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Evidence-Based Best Practices in Ultrasound Probe Reprocessing

Medical teams today use evidence-based practice (EBP) to be more effective in changing their clinical practice. They need to have a comprehensive understanding and knowledge in their decision-making process of how to critically analyze and review peer-reviewed published research to obtain best research evidence.

Why is Evidence-Based Practice (EBP) Important?

EBP aims to provide the most effective care that is available, improving patient outcomes. With EBP, patients can expect to receive the most effective care based on the best available evidence. 

EBP promotes an attitude of inquiry in health professionals and starts them thinking about:

  • Why am I doing this in this way?
  • Is there evidence that can guide me to do this in a more effective way?

Is All Published Research of Good Quality?

Not all research is of sufficient quality to inform clinical decision-making.  Therefore, you need to critically appraise evidence before using it to inform your clinical decision-making. The three major aspects of evidence that you need to critically appraise are:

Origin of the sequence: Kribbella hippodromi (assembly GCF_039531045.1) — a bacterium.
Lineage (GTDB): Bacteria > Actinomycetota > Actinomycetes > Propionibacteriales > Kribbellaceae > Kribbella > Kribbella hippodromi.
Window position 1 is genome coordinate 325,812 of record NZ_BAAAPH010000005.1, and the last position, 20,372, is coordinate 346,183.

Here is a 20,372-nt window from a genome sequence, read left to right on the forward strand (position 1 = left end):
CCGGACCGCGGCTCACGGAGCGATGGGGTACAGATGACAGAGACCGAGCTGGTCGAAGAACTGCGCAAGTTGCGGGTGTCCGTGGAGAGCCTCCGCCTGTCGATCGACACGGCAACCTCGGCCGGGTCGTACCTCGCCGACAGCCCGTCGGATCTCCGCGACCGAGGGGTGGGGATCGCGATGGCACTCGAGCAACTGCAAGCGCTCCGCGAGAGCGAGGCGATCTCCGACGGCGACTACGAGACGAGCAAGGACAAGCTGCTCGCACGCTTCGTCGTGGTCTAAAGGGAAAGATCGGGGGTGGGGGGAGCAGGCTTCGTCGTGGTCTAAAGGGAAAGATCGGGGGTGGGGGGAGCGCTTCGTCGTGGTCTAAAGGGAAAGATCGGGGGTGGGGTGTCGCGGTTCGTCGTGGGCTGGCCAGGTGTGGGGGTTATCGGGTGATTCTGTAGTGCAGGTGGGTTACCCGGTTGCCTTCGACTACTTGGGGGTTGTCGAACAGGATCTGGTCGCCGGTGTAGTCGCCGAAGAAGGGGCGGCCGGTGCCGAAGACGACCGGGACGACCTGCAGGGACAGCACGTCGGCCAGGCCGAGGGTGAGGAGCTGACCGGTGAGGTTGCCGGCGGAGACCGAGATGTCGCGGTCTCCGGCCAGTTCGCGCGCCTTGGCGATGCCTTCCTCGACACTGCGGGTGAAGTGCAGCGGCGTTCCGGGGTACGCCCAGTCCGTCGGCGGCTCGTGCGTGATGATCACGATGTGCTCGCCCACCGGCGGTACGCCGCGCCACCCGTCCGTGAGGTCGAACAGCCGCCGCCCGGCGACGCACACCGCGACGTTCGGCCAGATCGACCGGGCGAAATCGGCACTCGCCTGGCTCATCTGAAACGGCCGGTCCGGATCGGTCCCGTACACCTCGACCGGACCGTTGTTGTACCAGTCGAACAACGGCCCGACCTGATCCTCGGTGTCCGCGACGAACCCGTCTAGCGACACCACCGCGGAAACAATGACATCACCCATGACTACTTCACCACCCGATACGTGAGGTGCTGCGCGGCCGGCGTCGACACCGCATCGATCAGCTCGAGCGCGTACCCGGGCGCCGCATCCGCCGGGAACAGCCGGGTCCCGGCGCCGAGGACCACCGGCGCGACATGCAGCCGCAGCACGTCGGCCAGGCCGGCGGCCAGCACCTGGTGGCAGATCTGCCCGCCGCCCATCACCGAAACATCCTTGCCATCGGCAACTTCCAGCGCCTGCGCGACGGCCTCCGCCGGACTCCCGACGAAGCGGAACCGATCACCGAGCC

• Validity – can you trust it?
  • Impact – are the results clinically important?
  • Applicability – can you apply it to your patient?

EBP also plays a role in ensuring that finite health resources are used wisely and that relevant evidence is considered when decisions are made about funding health services.

Has the Correct Research Methodology Been Used?

An example of that is presented in the Webinar of Dr. Weber (link), a study originated from Munster University Hospital. The study described in this article could be invalid from a scientific point of view. While all studies on disinfection systems, notably on ultrasound probes, are done with quantitative microbiological analysis methods, this study used a qualitative method, which is often done in pharmaceutical research but is invalid for the evaluation of semi-critical medical devices.

In some cases, the study found more contamination after disinfection than before disinfection. This alone shows that the study design was inappropriate and did not have scientific value.



Watch the Webinar

Dr. David J. Weber, MD, MPH, FIDSA, FSHEA, FRSM